Like most people in Irish League footballing circles, the entire team here at That Football Daily was saddened to hear about the passing of former Irish League player Paul Straney last week at the age of just 42. Paul was a promising goalkeeper from an early age and was at one stage on the books of Stoke City and was also capped by Northern Ireland at youth international level. In Irish League football Paul played for Glentoran, Glenavon (where he played in an Irish Cup Final) and Newry, he was also a GAA player and represented Down Minors but it’s at Solitude where Paul is most fondly remembered following his seven-year spell with Cliftonville and the Red Army still regarded him as one of their own.
Paul signed for Cliftonville in 2001 and after making his debut in the European competition the Intertoto Cup he would go onto make 179 appearances for the club becoming a huge fan favourite. He was a key player in the clubs 2002/03 League Cup win as he made some crucial saves when the Reds seen of their arch-rivals Crusaders on penalties in the semi-final before going onto overcome Larne in the final, it was the first time in their history that Cliftonville won the competition. He was also a goal scoring keeper as he scored from a long-range kick in a crucial promotion/relegation play-off game against Armagh in the 2003/04 season. Paul was regarded as a true character in Irish League circles and due to the opposition supporters being housed behind one of the goals at Solitude was often the subject to much ‘banter’ with supporters but Paul took most of this on the chin and often gave back as good as he got, he was also known for donning black war paint under his eyes when he played on occasions as he believed it would keep the glare from the sunlight or floodlights out of his eyes but also intimidated opposition strikers. Paul eventually lost the number one shirt at Solitude to John Connolly but did receive a League Cup Runners-up medal in his final season with the club before eventually deciding to move onto pastures new.
After leaving Cliftonville Paul dropped down a few divisions and joined his local side Downpatrick and helped them win the Premier Division of the Amateur League for the 2007/08 season and was also part of the Downpatrick side that made it to the last 16 of the Irish Cup that same season. In the last sixteen Downpatrick where drawn to travel to Ronnie McFall’s Portadown team. At the time the Ports were still ranked amongst the top sides in the Premiership and before the game the only question on most people’s minds was how many would the Ports win by but Paul clearly hadn’t read the script and produced a string of superb saves throughout the afternoon to prove he could still perform against some of the best, unfortunately with the score tied at 1-1 and only minutes to go Portadown did find a way past Paul to take the tie but Paul and his teammates received a standing ovation leaving the pitch.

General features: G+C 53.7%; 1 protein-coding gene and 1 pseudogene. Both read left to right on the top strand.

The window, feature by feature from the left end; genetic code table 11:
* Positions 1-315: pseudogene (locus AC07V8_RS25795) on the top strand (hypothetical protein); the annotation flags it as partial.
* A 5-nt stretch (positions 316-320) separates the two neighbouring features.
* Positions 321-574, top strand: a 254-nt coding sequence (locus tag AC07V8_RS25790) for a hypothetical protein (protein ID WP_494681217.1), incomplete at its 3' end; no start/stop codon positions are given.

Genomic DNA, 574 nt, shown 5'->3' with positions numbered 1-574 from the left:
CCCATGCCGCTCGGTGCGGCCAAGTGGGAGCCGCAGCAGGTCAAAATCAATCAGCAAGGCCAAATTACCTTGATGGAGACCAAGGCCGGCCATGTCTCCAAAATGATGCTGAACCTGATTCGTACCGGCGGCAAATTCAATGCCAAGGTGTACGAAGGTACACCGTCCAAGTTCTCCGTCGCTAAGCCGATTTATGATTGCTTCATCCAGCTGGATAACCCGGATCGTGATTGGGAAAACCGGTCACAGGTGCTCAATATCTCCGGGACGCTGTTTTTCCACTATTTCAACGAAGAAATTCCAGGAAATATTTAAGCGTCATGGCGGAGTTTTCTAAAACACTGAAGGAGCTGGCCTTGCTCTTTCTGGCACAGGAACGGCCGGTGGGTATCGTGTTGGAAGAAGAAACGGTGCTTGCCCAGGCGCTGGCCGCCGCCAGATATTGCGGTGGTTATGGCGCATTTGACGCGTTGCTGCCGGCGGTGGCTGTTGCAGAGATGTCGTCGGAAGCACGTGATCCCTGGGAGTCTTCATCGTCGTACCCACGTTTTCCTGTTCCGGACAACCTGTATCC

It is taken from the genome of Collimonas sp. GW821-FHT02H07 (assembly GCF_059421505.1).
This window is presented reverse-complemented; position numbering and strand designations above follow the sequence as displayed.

After hanging up his boots, or more appropriately gloves, Paul continued his involvement in football, firstly he took over the management of Downpatrick alongside his brother David and together they led the club to a Steel and Sons Cup final in the 2009/10 but they lost out on the Christmas morning final to Kilmore Rec. Paul then returned to Solitude as a Goalkeeping Coach and was a key part of Tommy Breslin’s playing and coaching team that won back to back league titles in 2012/13 and 2013/14 as well as further success in the League Cup, Cliftonville’s backline and goalkeeper were considered a key part in these ‘glory years’ proving what a valuable asset Paul was. At the beginning of this season, Paul teamed up with his brother David again at Kilmore Rec and was still coaching at the club until his passing last week.
Since the shock news of Paul’s death last week tributes have come in from not only Cliftonville but from players, managers, coaches and supporters from many clubs within the Irish League showing just what a popular character Paul was. Cliftonville Chairman, Gerard Lawlor, led the way describing Paul as not only a ‘top goalkeeper’ but also a ‘true character and great human being’.
Paul will be sorely missed by all who knew him in football but no more so than his partner, sisters, brother and grandmother as well as his wider family circle and friends.
On behalf of everyone at That Football Daily, we’d like to pass our condolences onto Paul’s family and friends at this difficult time.